4 Charts Show Which U.S. States Are Booming

It's 2014 and some states are more popular than others. It happens. We all think we live in the coolest state (ahem, New York) and we're absolutely sure that everyone else wants to live here, too. But now, there's definitive proof of just which states people in the United States are moving to, and guess what? It isn't New York.

Atlas Van Lines's annual migration patterns report shows, with gritty detail, which U.S. states were booming in 2013, and which states people were fleeing from in droves. Atlas compares the total inbound shipments moving into a state with the total shipments moving out, and calculates which way the scales tip. The results paint a pretty neat picture of which parts of the U.S. are popular, and which parts are definitely not.


Source: Atlas Van Lines

States in the Northwest, and a few in the South, were quite popular in 2013. The blue states all saw inbound shipments make up at least 55% of total shipments. The yellow states – most of which are in the Northeast – had outbound shipments make up more than 55% of total shipments.

This map pretty clearly shows the damage done to the Rust Belt in recent years. Americans are leaving the region faster than they're moving in. 

So which states specifically were the most and least popular in 2013? Atlas Van Lines has the clear winners (and losers):


Source: Atlas Van Lines

Unsurprisingly, North Dakota tops the list of highest percentage of inbound traffic. Almost 70% of its shipments in 2013 were inbound. North Carolina and Texas come in at second and third, respectively, proving once again that there are actually living human beings that choose to live in Texas. Connecticut finds itself just ahead of New York and Indiana for states with the most outbound traffic, at 60%. Your Ivy League school can't save you now.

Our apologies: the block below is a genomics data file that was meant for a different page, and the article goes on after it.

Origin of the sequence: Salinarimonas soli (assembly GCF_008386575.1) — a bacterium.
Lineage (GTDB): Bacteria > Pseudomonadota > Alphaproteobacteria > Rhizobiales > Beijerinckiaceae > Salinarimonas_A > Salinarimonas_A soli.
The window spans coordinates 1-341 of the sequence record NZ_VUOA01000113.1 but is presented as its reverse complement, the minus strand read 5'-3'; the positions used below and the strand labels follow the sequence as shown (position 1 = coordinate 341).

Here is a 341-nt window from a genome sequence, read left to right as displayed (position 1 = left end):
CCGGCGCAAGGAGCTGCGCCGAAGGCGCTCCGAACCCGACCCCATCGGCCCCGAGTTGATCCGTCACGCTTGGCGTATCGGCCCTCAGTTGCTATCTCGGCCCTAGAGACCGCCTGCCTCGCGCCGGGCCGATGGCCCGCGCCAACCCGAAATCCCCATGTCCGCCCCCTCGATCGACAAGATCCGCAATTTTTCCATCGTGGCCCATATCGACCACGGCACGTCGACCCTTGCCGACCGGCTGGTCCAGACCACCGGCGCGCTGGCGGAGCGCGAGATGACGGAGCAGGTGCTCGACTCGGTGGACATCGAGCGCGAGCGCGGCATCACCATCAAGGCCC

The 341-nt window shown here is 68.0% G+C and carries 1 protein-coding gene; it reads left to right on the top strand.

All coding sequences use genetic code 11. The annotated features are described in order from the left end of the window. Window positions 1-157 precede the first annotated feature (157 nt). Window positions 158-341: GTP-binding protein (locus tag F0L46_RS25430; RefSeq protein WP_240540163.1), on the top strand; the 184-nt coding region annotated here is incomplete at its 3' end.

But Connecticut's miserable 2013 doesn't hold a candle to the clinic New York has put on in terms of outbound traffic this past decade. The state has seen 10 straight years of outbound shipments accounting for 55% or more of its totals – 59% of New York's traffic has been outbound since a decade ago.

Have any states seen 10 years of heavy inbound shipments? Only one: North Carolina. Take a look at North Carolina's decade compared to New York and North Dakota: 


Source: Atlas Van Lines

Three states that tell three different stories. New York has seen consistent outbound traffic, North Carolina has seen steady (and impressive) inbound traffic. North Dakota saw inbound traffic in the beginning of the decade, with a bit of a dip in the middle, and a boom during most recent years thanks to the oil boom the state. It's also interesting that even with 10 straight years of outbound traffic, New York's inbound shipments in 2013 were 10 times that of North Dakota's. But it's all about the percentage. According to Atlas Van Lines, North Dakota had barely over 100 people leave last year, while New York had 3,600. 


Source: Atlas Van Lines

We know that millennials are moving to cities at a brisk pace, and there's one city in particular that's the most popular: our nation's capital. Washington, D.C., is up there with North Carolina as the most popular destination for moving Americans over the past 10 years.

So what does this mean? The landscape of the U.S. is on its way to looking pretty different. Americans are being born every 8 seconds. But the population distributions among states are changing, and there are clear winners and losers. Here's hoping the Northeast can make a comeback in the next 10 years. Because, aside from this Atlas Vans migration data, we all know the Northeast is the best, right? 

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Benjamin Cosman

Ben graduated from SUNY Geneseo with a B.A. in English Literature and a minor in Political Science. He recently traveled through New England looking for pie. His second-favorite pastime is googling pictures of politicians laughing.

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